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Are Your Healthcare Wishes Documented?

What is National Healthcare Decisions Day?

It is a global initiative to help educate, inspire and motivate patients and their families to document their healthcare wishes. In turn – it helps providers, facilities and family/caregivers to respect those wishes as they carry out the patient’s goals of care.  

Really – the goal of the celebration is to spark a conversation about the importance of advance care planning. Among other things, NHDD helps people understand that advance healthcare decision-making includes much more than living wills; it is a process that should focus first on conversation and choosing an agent. 

Being proactive is key especially when facing healthcare changes. 

You might wonder why advance care planning is so important. It allows for peace of mind by documenting your healthcare wishes should you become severely injured or terminally ill. By taking the time to have these discussions you’ll be proactive and prepared before a medical crisis or healthcare change happens. These planning discussions with Paradigm Health palliative and hospice care patients, in collaboration with one of our social workers, can help those with life-limiting conditions facing psychological, social, spiritual or financial concerns navigate the end-of-life planning process.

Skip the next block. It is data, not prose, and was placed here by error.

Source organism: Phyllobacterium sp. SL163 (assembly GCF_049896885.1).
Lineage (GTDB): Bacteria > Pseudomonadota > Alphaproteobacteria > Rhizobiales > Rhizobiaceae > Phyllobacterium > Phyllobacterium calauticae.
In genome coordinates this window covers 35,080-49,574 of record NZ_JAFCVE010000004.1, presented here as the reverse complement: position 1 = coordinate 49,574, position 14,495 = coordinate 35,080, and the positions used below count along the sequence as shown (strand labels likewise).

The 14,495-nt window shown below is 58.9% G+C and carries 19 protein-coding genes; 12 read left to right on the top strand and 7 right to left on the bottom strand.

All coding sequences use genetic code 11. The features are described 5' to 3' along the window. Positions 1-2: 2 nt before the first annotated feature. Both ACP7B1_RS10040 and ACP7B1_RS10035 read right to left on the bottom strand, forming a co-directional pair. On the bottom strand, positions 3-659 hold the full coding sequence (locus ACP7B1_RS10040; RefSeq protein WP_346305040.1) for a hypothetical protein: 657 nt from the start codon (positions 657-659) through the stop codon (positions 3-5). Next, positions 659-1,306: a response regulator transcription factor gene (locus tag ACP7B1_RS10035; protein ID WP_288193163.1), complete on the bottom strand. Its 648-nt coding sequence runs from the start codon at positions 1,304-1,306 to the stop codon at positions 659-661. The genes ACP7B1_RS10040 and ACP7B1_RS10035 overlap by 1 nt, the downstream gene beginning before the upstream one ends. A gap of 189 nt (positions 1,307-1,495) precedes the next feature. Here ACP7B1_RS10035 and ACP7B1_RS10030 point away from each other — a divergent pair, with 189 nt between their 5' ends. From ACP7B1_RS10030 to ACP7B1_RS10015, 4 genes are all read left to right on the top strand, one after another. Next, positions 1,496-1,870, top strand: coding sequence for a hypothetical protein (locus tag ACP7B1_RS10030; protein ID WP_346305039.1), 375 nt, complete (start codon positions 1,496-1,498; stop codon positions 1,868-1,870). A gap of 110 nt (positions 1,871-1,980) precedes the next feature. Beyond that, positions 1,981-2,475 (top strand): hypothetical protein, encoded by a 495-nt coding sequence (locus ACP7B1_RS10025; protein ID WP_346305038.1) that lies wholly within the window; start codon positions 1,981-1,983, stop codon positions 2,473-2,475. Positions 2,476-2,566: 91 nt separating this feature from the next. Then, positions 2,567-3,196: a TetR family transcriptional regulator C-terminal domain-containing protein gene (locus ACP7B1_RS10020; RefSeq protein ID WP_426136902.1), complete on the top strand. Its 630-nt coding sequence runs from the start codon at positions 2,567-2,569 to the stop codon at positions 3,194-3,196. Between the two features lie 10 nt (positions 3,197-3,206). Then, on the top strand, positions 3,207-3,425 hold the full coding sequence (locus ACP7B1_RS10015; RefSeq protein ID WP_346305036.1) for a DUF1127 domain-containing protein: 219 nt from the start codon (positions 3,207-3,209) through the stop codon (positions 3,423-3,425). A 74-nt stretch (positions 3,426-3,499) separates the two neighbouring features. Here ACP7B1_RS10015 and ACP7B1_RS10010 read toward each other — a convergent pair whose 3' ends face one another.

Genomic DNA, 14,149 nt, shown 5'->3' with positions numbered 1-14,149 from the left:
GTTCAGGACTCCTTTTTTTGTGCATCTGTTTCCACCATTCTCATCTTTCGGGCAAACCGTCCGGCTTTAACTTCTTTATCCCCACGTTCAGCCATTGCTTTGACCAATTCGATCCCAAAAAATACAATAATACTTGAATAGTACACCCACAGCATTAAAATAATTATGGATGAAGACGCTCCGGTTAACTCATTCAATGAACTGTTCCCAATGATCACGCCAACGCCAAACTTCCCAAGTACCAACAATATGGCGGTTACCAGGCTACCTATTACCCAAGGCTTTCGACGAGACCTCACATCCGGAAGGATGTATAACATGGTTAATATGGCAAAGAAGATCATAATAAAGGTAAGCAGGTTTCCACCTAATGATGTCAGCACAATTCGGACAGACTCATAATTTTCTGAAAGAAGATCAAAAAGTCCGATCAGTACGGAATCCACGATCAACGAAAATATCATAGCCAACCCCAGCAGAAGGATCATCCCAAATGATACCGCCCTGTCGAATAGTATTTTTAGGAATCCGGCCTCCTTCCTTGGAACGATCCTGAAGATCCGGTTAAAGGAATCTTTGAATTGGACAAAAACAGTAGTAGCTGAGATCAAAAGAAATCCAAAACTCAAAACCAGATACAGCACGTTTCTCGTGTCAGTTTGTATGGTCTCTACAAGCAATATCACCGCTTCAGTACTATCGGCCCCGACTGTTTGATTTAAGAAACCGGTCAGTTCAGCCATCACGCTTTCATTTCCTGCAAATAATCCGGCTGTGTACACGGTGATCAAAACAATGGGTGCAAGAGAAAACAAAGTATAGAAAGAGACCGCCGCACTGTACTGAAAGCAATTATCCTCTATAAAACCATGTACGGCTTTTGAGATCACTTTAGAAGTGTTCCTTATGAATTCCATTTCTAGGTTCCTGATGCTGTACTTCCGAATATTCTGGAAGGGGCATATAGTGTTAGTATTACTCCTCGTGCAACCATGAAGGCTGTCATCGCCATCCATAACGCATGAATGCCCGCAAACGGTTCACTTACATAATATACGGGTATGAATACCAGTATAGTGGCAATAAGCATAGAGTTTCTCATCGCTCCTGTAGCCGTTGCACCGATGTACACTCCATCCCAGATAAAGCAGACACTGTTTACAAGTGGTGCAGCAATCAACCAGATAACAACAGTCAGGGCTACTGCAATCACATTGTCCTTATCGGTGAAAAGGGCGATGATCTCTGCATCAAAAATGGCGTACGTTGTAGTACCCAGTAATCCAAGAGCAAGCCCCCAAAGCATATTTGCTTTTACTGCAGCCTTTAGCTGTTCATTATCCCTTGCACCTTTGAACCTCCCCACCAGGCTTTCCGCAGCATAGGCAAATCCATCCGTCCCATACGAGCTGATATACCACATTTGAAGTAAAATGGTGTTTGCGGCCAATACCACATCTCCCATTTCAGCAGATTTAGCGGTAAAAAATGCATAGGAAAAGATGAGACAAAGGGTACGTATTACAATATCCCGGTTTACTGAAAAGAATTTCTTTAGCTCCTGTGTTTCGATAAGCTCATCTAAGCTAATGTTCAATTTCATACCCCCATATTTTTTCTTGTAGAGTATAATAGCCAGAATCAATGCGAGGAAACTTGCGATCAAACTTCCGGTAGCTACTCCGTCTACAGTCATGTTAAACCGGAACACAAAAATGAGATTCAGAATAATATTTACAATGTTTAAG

Yet a majority of the nation’s older adults have failed to document wishes about the type of care they want — or don’t want — with a spouse, family member or friend should they get seriously ill, according to a new poll supported by AARP and Michigan Medicine.  

Why the lack of action? 

According to the survey, the reasons 54 percent of older adults had not completed a medical durable power of attorney or advance care directives are particularly concerning. A whopping 62 percent of those without advance directives said they “had not gotten around to it.” Fifteen percent said they “did not know how.” Thirteen percent said they “did not like talking about these things,” while another 13 percent said they “did not think it was necessary.” Finally, 9 percent said “no one asked them to” and 7 percent said they were “deterred by cost.” 

Read more about advanced directives on the AARP website.